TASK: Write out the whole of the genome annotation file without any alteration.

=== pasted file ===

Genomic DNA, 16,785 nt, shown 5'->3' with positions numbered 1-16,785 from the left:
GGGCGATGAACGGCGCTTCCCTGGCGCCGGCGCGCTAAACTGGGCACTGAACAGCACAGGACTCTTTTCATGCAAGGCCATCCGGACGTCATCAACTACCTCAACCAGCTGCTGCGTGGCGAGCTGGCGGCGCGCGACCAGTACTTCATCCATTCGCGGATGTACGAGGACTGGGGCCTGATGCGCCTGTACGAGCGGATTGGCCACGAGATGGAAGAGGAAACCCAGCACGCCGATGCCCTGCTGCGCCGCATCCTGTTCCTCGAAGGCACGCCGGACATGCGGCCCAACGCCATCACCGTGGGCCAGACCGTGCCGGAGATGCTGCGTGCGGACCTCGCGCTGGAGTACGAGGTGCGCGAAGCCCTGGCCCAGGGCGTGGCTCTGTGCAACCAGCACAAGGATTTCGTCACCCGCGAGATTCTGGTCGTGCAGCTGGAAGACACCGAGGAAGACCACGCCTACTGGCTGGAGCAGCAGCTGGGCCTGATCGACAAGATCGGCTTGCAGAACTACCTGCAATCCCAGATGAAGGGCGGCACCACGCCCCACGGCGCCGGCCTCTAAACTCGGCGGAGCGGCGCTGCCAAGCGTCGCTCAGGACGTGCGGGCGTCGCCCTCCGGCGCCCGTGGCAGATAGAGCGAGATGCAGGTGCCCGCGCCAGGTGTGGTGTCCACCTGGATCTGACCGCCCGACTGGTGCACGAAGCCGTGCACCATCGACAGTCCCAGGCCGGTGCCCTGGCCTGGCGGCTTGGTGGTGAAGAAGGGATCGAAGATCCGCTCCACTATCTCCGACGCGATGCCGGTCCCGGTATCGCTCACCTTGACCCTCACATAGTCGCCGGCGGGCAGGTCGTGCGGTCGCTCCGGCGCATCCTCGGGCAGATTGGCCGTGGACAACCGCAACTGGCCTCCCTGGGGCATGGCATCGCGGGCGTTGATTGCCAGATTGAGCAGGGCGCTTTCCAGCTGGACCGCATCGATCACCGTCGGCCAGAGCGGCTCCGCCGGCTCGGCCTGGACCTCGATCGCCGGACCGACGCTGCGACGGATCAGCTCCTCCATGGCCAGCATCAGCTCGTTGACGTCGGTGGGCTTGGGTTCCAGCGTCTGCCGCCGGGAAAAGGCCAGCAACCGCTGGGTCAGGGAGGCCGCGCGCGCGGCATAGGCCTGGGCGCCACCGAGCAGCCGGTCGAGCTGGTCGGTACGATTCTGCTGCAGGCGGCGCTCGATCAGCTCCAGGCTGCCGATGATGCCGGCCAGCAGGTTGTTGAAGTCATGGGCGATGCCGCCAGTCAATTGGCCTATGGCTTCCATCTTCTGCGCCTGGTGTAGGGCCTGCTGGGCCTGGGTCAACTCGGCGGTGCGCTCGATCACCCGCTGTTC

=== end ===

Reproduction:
Genomic DNA, 16,785 nt, shown 5'->3' with positions numbered 1-16,785 from the left:
GGGCGATGAACGGCGCTTCCCTGGCGCCGGCGCGCTAAACTGGGCACTGAACAGCACAGGACTCTTTTCATGCAAGGCCATCCGGACGTCATCAACTACCTCAACCAGCTGCTGCGTGGCGAGCTGGCGGCGCGCGACCAGTACTTCATCCATTCGCGGATGTACGAGGACTGGGGCCTGATGCGCCTGTACGAGCGGATTGGCCACGAGATGGAAGAGGAAACCCAGCACGCCGATGCCCTGCTGCGCCGCATCCTGTTCCTCGAAGGCACGCCGGACATGCGGCCCAACGCCATCACCGTGGGCCAGACCGTGCCGGAGATGCTGCGTGCGGACCTCGCGCTGGAGTACGAGGTGCGCGAAGCCCTGGCCCAGGGCGTGGCTCTGTGCAACCAGCACAAGGATTTCGTCACCCGCGAGATTCTGGTCGTGCAGCTGGAAGACACCGAGGAAGACCACGCCTACTGGCTGGAGCAGCAGCTGGGCCTGATCGACAAGATCGGCTTGCAGAACTACCTGCAATCCCAGATGAAGGGCGGCACCACGCCCCACGGCGCCGGCCTCTAAACTCGGCGGAGCGGCGCTGCCAAGCGTCGCTCAGGACGTGCGGGCGTCGCCCTCCGGCGCCCGTGGCAGATAGAGCGAGATGCAGGTGCCCGCGCCAGGTGTGGTGTCCACCTGGATCTGACCGCCCGACTGGTGCACGAAGCCGTGCACCATCGACAGTCCCAGGCCGGTGCCCTGGCCTGGCGGCTTGGTGGTGAAGAAGGGATCGAAGATCCGCTCCACTATCTCCGACGCGATGCCGGTCCCGGTATCGCTCACCTTGACCCTCACATAGTCGCCGGCGGGCAGGTCGTGCGGTCGCTCCGGCGCATCCTCGGGCAGATTGGCCGTGGACAACCGCAACTGGCCTCCCTGGGGCATGGCATCGCGGGCGTTGATTGCCAGATTGAGCAGGGCGCTTTCCAGCTGGACCGCATCGATCACCGTCGGCCAGAGCGGCTCCGCCGGCTCGGCCTGGACCTCGATCGCCGGACCGACGCTGCGACGGATCAGCTCCTCCATGGCCAGCATCAGCTCGTTGACGTCGGTGGGCTTGGGTTCCAGCGTCTGCCGCCGGGAAAAGGCCAGCAACCGCTGGGTCAGGGAGGCCGCGCGCGCGGCATAGGCCTGGGCGCCACCGAGCAGCCGGTCGAGCTGGTCGGTACGATTCTGCTGCAGGCGGCGCTCGATCAGCTCCAGGCTGCCGATGATGCCGGCCAGCAGGTTGTTGAAGTCATGGGCGATGCCGCCAGTCAATTGGCCTATGGCTTCCATCTTCTGCGCCTGGTGTAGGGCCTGCTGGGCCTGGGTCAACTCGGCGGTGCGCTCGATCACCCGCTGTTC